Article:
The talented Bennett fuels her fiction with secrets—first in her lauded debut, The Mothers (2016), and now in the assured and magnetic story of the Vignes sisters, light-skinned women parked on opposite sides of the color line. Desiree, the “fidgety twin,” and Stella, “a smart, careful girl,” make their break from stultifying rural Mallard, Louisiana, becoming 16-year-old runaways in 1954 New Orleans. The novel opens 14 years later as Desiree, fleeing a violent marriage in D.C., returns home with a different relative: her 8-year-old daughter, Jude. The gossips are agog: “In Mallard, nobody married dark....Marrying a dark man and dragging his blueblack child all over town was one step too far.” Desiree's decision seals Jude’s misery in this “colorstruck” place and propels a new generation of flight: Jude escapes on a track scholarship to UCLA. Tending bar as a side job in Beverly Hills, she catches a glimpse of her mother’s doppelgänger. Stella, ensconced in white society, is shedding her fur coat. Jude, so black that strangers routinely stare, is unrecognizable to her aunt. All this is expertly paced, unfurling before the book is half finished; a reader can guess what is coming. Bennett is deeply engaged in the unknowability of other people and the scourge of colorism. The scene in which Stella adopts her white persona is a tour de force of doubling and confusion. It calls up Toni Morrison’s The Bluest Eye, the book's 50-year-old antecedent. Bennett's novel plays with its characters' nagging feelings of being incomplete—for the twins without each other; for Jude’s boyfriend, Reese, who is trans and seeks surgery; for their friend Barry, who performs in drag as Bianca. Bennett keeps all these plot threads thrumming and her social commentary crisp. In the second half, Jude spars with her cousin Kennedy, Stella's daughter, a spoiled actress.

Kin “[find] each other’s lives inscrutable” in this rich, sharp story about the way identity is formed.

Pub Date: June 2, 2020

ISBN: 978-0-525-53629-1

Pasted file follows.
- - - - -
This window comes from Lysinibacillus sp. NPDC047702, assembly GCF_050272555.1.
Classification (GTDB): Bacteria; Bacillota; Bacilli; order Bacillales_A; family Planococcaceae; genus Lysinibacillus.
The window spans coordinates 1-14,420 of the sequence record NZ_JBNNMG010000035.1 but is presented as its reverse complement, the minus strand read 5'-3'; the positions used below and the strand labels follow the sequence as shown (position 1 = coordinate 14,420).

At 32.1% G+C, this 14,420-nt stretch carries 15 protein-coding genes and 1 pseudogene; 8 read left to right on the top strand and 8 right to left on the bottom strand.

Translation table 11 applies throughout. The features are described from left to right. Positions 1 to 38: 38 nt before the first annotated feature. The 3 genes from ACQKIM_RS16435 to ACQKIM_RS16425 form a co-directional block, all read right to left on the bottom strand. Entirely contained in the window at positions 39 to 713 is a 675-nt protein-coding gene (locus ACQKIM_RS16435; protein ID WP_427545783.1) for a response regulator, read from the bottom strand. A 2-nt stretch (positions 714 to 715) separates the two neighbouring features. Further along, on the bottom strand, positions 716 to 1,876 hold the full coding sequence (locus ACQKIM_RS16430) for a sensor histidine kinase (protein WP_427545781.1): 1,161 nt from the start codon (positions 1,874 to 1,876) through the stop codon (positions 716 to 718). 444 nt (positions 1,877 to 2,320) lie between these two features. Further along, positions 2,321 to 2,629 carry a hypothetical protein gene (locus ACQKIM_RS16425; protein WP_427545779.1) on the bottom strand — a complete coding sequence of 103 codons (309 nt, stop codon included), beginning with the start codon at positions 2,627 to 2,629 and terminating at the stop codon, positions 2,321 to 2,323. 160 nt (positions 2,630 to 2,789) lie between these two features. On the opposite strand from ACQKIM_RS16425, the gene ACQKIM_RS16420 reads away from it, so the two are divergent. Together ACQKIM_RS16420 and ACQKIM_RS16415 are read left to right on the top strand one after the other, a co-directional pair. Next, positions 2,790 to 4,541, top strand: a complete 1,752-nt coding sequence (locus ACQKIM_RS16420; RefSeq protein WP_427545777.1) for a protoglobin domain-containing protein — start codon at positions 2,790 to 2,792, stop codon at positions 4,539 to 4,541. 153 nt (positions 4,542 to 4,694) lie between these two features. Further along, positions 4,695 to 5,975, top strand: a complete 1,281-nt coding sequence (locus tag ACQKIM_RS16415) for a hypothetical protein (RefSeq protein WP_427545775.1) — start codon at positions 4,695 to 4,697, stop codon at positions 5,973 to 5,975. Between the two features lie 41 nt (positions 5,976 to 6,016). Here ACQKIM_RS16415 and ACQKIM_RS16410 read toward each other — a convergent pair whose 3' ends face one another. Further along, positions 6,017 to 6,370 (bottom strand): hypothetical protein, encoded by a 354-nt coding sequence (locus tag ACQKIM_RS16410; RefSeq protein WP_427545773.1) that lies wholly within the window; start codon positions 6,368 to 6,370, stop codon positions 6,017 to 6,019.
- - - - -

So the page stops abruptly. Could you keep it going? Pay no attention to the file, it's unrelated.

Page Count: 352

Publisher: Riverhead

Review Posted Online: March 15, 2020

Kirkus Reviews Issue: April 1, 2020

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A strict report, worthy of sympathy.


A violent surfacing of adolescence (which has little in common with Tarkington's earlier, broadly comic, Seventeen) has a compulsive impact.

"Nobody big except me" is the dream world of Holden Caulfield and his first person story is down to the basic, drab English of the pre-collegiate. For Holden is now being bounced from fancy prep, and, after a vicious evening with hall- and roommates, heads for New York to try to keep his latest failure from his parents. He tries to have a wild evening (all he does is pay the check), is terrorized by the hotel elevator man and his on-call whore, has a date with a girl he likes—and hates, sees his 10 year old sister, Phoebe. He also visits a sympathetic English teacher after trying on a drunken session, and when he keeps his date with Phoebe, who turns up with her suitcase to join him on his flight, he heads home to a hospital siege. This is tender and true, and impossible, in its picture of the old hells of young boys, the lonesomeness and tentative attempts to be mature and secure, the awful block between youth and being grown-up, the fright and sickness that humans and their behavior cause the challenging, the dramatization of the big bang. It is a sorry little worm's view of the off-beat of adult pressure, of contemporary strictures and conformity, of sentiment….

A strict report, worthy of sympathy.

Pub Date: June 15, 1951

ISBN: 0316769177

Page Count: -

Publisher: Little, Brown

Review Posted Online: Nov. 2, 2011

Kirkus Reviews Issue: June 15, 1951